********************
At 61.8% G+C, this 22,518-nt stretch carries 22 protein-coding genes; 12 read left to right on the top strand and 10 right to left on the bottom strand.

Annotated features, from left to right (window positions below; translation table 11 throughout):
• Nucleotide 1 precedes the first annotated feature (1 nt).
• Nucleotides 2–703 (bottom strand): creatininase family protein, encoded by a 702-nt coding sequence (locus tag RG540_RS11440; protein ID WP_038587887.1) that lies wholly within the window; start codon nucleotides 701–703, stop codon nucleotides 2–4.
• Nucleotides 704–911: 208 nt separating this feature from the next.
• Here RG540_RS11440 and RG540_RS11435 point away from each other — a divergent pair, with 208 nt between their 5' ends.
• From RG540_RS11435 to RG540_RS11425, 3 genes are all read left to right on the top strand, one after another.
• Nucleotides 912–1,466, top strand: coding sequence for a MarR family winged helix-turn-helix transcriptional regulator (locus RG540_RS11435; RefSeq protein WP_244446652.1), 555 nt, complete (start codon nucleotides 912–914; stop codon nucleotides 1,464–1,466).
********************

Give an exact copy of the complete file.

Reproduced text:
At 61.8% G+C, this 22,518-nt stretch carries 22 protein-coding genes; 12 read left to right on the top strand and 10 right to left on the bottom strand.

Annotated features, from left to right (window positions below; translation table 11 throughout):
• Nucleotide 1 precedes the first annotated feature (1 nt).
• Nucleotides 2–703 (bottom strand): creatininase family protein, encoded by a 702-nt coding sequence (locus tag RG540_RS11440; protein ID WP_038587887.1) that lies wholly within the window; start codon nucleotides 701–703, stop codon nucleotides 2–4.
• Nucleotides 704–911: 208 nt separating this feature from the next.
• Here RG540_RS11440 and RG540_RS11435 point away from each other — a divergent pair, with 208 nt between their 5' ends.
• From RG540_RS11435 to RG540_RS11425, 3 genes are all read left to right on the top strand, one after another.
• Nucleotides 912–1,466, top strand: coding sequence for a MarR family winged helix-turn-helix transcriptional regulator (locus RG540_RS11435; RefSeq protein WP_244446652.1), 555 nt, complete (start codon nucleotides 912–914; stop codon nucleotides 1,464–1,466).